You can own a car or a bicycle. But what about an idea? If you invent a program it seems like you should have some say about its use. But can you really own the idea itself?
What is it
Today there is an entire generation of people who have never paid for music. From Napster to YouTube, some of our most innovative and inventive young people have been the targets of lawsuits by entertainment industry lawyers for violating copyright laws. What are the ideas behind copyright protection? What is the philosophical and practical basis of copyright? Can rethinking the issues suggest the form of a truce between generations? Ken and John sample the copyright debate with Larry Lessig, author of Remix: Making Art and Commerce Thrive in the Hybrid Economy.
Imagine a mother who happens upon her infant shaking it's booty to music by Prince. Understandably, she is delighted and wants to share this moment with her friends. So she videotapes the scene and post the footage on YouTube. Soon, however, Prince's record label gets wind of this and threatens to sue both YouTube and the mother for capitalizing on the artist's work. Welcome to the copyright wars.
For whose benefit are these wars being waged, and at what cost? Should copyright laws be amended in light of recent technological developments? Lawrence Lessig, a law professor at Stanford and a rebel general in the copyright wars, joins Ken to discuss these and other questions.
In the eyes of some, copyright law is meant to create incentives for artists to produce superior work. However, Ken wonders whether copyright law is just a special kind of property law, according to which one owns the products of one's mind in the same way one owns the work of one's hands. Lessig recognizes the plausibility of this idea, but emphasizes that the nature of intellectual property is different from that of material property: If I share my brilliant thought with you, I don't cease to have it in my mind, whereas if I share my delicious sandwich with you, I do cease to have it in my hand. But as Ken notes, people care not only about having their thoughts, but also about exploiting them for their own benefit; people want to monopolize potentially valuable parts of out culture. And sharing my thought with you reduces my ability to exploit it, just as sharing my sandwich does. So perhaps intellectual and material properties aren't that different after all!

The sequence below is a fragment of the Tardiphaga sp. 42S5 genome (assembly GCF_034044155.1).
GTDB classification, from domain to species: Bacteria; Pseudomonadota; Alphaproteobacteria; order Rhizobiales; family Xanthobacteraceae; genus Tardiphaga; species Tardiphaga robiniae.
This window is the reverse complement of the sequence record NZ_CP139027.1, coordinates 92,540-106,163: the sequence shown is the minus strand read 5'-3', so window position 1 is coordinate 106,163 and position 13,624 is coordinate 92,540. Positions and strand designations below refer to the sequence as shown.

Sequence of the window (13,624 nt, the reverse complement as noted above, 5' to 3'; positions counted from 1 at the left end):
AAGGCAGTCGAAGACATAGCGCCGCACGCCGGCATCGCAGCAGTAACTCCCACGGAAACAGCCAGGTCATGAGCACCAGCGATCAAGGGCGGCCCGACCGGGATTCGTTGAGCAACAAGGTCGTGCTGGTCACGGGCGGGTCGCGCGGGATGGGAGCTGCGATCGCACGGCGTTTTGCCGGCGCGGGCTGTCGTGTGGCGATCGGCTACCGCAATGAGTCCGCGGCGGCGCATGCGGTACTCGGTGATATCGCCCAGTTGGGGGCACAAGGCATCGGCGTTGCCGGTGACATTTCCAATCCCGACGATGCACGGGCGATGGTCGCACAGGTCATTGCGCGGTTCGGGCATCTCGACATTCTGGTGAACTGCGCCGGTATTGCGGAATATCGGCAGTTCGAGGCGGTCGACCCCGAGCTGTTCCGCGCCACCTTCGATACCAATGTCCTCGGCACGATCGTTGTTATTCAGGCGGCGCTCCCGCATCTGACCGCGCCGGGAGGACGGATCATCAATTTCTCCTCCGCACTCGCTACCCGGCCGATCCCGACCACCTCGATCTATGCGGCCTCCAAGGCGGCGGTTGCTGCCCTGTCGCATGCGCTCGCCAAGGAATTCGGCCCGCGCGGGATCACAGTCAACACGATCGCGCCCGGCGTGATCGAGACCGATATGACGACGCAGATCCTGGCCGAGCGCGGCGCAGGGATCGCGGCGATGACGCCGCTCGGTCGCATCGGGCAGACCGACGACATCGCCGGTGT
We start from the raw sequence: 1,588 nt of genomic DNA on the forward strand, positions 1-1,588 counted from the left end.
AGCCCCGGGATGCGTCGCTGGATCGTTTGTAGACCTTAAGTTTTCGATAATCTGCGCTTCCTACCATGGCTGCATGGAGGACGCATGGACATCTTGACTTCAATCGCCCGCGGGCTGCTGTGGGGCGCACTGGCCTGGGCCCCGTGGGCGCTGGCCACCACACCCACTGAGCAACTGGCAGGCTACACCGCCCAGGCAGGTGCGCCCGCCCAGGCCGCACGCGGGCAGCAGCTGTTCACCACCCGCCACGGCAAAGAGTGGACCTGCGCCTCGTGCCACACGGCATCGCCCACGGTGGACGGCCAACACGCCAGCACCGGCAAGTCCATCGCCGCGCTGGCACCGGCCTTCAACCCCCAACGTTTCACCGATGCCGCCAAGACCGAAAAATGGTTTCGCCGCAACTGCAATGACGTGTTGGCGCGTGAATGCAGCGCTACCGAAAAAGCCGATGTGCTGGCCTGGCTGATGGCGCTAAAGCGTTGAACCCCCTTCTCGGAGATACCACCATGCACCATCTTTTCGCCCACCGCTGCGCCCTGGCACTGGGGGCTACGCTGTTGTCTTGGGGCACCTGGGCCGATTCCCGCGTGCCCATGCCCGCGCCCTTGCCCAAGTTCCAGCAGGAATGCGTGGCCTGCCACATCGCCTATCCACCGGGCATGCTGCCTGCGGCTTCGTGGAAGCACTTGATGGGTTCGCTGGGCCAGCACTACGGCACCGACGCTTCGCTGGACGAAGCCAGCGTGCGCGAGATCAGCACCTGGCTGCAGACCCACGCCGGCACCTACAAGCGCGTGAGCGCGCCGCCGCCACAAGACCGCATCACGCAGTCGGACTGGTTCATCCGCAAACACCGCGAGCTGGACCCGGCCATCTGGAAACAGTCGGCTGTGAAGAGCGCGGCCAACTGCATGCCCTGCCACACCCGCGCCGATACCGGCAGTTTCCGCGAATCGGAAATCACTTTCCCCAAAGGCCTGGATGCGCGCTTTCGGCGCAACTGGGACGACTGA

Among authors---especially of academic works---it is commonplace to quote others' writings, whether to criticize, praise, or build upon. There are even standard devices, like quotation marks and citation formats, for doing this. But among musicians and visual artists, no such standards exist, and referencing others' work is frequently construed as plagiarism. (Enigmatically, Lessig remarks that "plagiarism is the only crime for which the death penalty is appropriate".) Ken finds this disparity puzzling, but Lessig suggests it might be less stark than it appears, since artists like Girl Talk can unambiguously "quote" other musicians' songs by sampling their most recognizable stretches.
A central topic of debate among those interested in copyright law is fair use, a legal doctrine that allows one, in certain circumstances, to use copyrighted material without permission from the copyright holder. In Lessig's view, the definition of fair use built into United States law is antiquated, for today's technology makes it virtually impossible not to violate the fair use doctrine! The law, he thinks, should be revised in light of changes in technology and in consumer needs that have happened since the law was drafted in the 1970s.
Is there anything to be said for those in favor of the copyright status quo? Lessig thinks it's simple: Some people have profited from the way copyright law has been since the 1970s, and understandably they want to protect their advantage. It's not these people who are abhorrent, Lessig thinks, but rather the lawyers and legislators who side with them (for a fee).
- Roving Philosophical Report (Seek to 1:46): April Dembosky interviews Brooke Oliver, a San Francisco attorney who in 2000 represented artists and students in San Francisco in a lawsuit filed against the stock photography company Corbis, which without permission sold images of a mural painted at Cesar Chavez Elementary School in the city's Mission District. Oliver says that profiting from public art in the way Corbis did makes it difficult for artists to live off their work, reducing it to a mere hobby.